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Why mobile gaming isn’t killing consoles

Image Credit: Imangi Studios
This post has been edited by the GamesBeat staff. Opinions by GamesBeat community writers do not necessarily reflect those of the staff.
Editor's Note from Stephanie Carmichael:
PC games aren't dead, and neither are console games. James takes a look at some of the reasons why mobile apps actually complement the games you play on the PlayStation and Xbox -- and why they'll never replace one another.

I bet you’ve noticed that some journalists and bloggers love to drum up controversy by preaching about how mobile gaming is phasing out consoles. Well … bull-cocky! It really grinds my gears. I could counter their collective attack by boasting Sony’s and Microsoft’s latest sales figures, but that wouldn’t be much fun and wouldn’t really prove my point anyway.

Even though people are buying so many more tablets and smartphones than consoles, mobile gaming is not killing those systems. Phones and tablets are used by pretty much everybody. Consoles are mainly for gamers. But there are a lot of gamers.

Mobile and console gaming are not mutually exclusive. They appeal to separate yet somewhat overlapping markets. For example, I wouldn’t choose to play Flappy Bird when my PlayStation 4 is right in front of me with Assassin’s Creed in the drive. But on a train, in line, or on the toilet, then sure. After all, I can’t take my console and TV with me on my daily commute into the city. Besides, whoever said they don’t have a phone because they chose to get an Xbox instead (and vice versa)?

But that’s from the perspective of a hardcore gamer like me. We love to immerse ourselves in a heart-poundingly tense narrative as we embark on a journey through a fantasy world. We also like to shoot stuff. Consoles are generally home-centric entertainment systems while mobile games are filler. Having said that, there are actually some excellent mobile titles out there, such as Infinity Blade, Temple Run, and Rayman Jungle Run.

Infinity Blade

My dad wouldn’t dream of immersing himself in a convoluted role-playing game set in an alternate reality ravaged by nuclear apocalypse, where transistors had never been invented. But then, he was never going to buy a console anyway. So games being available on a device that he already uses all the time — perfect. Also, mobile games are far more accessible to the wider market. Generally, a PS3 game costs around $40 whereas mobile games are often a few bucks or even free. And because they’re so accessible and popular, they’re very financially attractive to developers. However, console games are getting a lot cheaper, too — not to mention the caliber of games being offered for free through PlayStation Plus and Xbox Live.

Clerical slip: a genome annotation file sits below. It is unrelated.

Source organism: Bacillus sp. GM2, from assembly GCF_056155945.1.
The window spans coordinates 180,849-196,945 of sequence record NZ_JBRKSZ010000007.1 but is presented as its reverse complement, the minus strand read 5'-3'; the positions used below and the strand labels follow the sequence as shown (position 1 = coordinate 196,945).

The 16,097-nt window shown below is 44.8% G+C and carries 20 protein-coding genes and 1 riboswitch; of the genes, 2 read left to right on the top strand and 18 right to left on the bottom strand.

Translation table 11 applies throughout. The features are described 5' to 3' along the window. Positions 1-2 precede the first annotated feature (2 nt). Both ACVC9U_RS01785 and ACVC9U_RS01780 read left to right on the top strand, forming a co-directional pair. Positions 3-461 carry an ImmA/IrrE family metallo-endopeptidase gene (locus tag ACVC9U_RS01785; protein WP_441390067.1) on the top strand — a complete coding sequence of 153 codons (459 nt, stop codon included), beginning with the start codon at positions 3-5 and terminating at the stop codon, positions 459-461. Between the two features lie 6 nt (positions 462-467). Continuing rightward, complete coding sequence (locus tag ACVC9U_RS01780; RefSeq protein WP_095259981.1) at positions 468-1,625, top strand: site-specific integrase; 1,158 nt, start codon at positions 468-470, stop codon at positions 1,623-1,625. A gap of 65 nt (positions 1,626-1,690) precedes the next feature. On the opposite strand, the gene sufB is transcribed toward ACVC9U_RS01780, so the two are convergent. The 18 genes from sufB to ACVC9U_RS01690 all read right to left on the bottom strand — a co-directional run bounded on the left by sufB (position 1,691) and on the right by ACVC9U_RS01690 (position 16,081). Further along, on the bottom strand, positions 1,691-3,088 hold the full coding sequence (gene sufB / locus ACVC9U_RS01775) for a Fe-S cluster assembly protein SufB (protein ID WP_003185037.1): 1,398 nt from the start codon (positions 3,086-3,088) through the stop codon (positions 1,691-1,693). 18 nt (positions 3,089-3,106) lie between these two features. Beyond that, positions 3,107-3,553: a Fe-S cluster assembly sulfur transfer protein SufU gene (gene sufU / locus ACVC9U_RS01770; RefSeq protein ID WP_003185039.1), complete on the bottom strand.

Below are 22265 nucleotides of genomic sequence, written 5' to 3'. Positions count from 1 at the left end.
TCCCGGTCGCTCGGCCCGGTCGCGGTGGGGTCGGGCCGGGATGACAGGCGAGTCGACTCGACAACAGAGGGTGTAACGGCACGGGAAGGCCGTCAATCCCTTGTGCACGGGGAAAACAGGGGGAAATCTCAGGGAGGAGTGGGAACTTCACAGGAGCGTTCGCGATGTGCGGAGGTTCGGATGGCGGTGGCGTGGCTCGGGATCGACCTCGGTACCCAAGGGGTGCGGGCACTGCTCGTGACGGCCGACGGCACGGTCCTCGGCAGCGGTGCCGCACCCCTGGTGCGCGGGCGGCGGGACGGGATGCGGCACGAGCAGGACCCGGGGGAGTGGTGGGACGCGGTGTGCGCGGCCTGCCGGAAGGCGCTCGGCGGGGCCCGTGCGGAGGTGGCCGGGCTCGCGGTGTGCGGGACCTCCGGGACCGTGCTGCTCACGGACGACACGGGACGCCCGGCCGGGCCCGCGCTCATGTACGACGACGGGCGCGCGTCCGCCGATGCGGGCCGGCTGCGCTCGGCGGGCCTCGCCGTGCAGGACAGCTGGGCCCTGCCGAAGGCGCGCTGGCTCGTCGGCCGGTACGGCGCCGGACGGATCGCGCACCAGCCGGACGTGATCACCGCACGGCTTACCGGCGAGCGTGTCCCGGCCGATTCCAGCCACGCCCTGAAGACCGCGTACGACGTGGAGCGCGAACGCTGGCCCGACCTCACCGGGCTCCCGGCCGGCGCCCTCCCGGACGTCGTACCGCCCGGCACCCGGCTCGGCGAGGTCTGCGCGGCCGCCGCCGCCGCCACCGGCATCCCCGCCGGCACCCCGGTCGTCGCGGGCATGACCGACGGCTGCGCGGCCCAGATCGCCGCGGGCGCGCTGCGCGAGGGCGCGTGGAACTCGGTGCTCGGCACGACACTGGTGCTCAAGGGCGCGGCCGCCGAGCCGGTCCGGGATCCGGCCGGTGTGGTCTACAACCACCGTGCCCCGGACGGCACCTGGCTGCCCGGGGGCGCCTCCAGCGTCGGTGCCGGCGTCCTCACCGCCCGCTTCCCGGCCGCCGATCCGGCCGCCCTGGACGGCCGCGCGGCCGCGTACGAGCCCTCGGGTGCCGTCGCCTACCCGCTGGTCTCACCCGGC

Different genres can work in favor of either mobile devices or consoles. Platformers make great mobile games. First-person shooters make great console games. Racing sort of works well on both. But it’s important to keep in mind that mobile gaming is younger than console gaming. The industry has moved far beyond Snake; mobile games are getting better fast. The lack of buttons and small screens force developers to innovate. My favorite example is Infinity Blade, which abolishes traditional controls in favor of gameplay cleverly adapted to the mobile platform. And advances in mobile hardware allow for astounding graphics.

A lot of people struggle to accept touch-screen mechanics as an input for games. Having a physical controller can really add to the experience. Using touch-screen controls can feel a bit lackluster by comparison.

It’s very difficult to sit back, relax, and play a mobile game. If you’ve ever tried, like me, you may have noticed the blood leaving your hands as pins and needles set in after a few minutes. You try to power through, but it feels too weird, and you have to put the phone or tablet down. By contrast, you can hold a controller for however long you like.

Nevertheless, I love both. Mobile and console games exist in harmony, not in competition.


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